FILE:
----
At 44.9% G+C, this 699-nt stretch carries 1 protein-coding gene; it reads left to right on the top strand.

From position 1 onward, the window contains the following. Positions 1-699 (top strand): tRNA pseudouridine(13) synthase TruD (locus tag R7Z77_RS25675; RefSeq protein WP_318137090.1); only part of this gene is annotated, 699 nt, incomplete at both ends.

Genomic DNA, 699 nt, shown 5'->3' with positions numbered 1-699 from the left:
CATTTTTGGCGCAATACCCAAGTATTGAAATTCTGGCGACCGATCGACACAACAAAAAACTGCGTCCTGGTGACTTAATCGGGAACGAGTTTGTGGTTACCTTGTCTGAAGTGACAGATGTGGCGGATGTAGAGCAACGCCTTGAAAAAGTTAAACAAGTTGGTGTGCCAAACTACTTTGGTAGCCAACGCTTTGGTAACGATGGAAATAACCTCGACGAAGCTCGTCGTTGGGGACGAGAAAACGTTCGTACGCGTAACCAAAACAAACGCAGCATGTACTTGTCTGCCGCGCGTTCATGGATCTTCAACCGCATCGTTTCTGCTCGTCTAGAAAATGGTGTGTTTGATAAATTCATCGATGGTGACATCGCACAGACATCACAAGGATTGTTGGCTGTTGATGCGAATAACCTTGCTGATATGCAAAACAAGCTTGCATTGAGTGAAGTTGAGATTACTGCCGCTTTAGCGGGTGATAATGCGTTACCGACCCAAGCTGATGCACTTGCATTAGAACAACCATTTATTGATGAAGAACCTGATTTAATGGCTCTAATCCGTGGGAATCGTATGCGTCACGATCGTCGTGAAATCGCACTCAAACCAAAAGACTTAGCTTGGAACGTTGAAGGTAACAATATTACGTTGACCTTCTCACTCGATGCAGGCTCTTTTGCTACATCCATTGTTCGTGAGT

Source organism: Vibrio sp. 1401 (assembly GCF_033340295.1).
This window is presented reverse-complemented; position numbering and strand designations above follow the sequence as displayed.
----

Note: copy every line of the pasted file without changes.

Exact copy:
At 44.9% G+C, this 699-nt stretch carries 1 protein-coding gene; it reads left to right on the top strand.

From position 1 onward, the window contains the following. Positions 1-699 (top strand): tRNA pseudouridine(13) synthase TruD (locus tag R7Z77_RS25675; RefSeq protein WP_318137090.1); only part of this gene is annotated, 699 nt, incomplete at both ends.

Genomic DNA, 699 nt, shown 5'->3' with positions numbered 1-699 from the left:
CATTTTTGGCGCAATACCCAAGTATTGAAATTCTGGCGACCGATCGACACAACAAAAAACTGCGTCCTGGTGACTTAATCGGGAACGAGTTTGTGGTTACCTTGTCTGAAGTGACAGATGTGGCGGATGTAGAGCAACGCCTTGAAAAAGTTAAACAAGTTGGTGTGCCAAACTACTTTGGTAGCCAACGCTTTGGTAACGATGGAAATAACCTCGACGAAGCTCGTCGTTGGGGACGAGAAAACGTTCGTACGCGTAACCAAAACAAACGCAGCATGTACTTGTCTGCCGCGCGTTCATGGATCTTCAACCGCATCGTTTCTGCTCGTCTAGAAAATGGTGTGTTTGATAAATTCATCGATGGTGACATCGCACAGACATCACAAGGATTGTTGGCTGTTGATGCGAATAACCTTGCTGATATGCAAAACAAGCTTGCATTGAGTGAAGTTGAGATTACTGCCGCTTTAGCGGGTGATAATGCGTTACCGACCCAAGCTGATGCACTTGCATTAGAACAACCATTTATTGATGAAGAACCTGATTTAATGGCTCTAATCCGTGGGAATCGTATGCGTCACGATCGTCGTGAAATCGCACTCAAACCAAAAGACTTAGCTTGGAACGTTGAAGGTAACAATATTACGTTGACCTTCTCACTCGATGCAGGCTCTTTTGCTACATCCATTGTTCGTGAGT

Source organism: Vibrio sp. 1401 (assembly GCF_033340295.1).
This window is presented reverse-complemented; position numbering and strand designations above follow the sequence as displayed.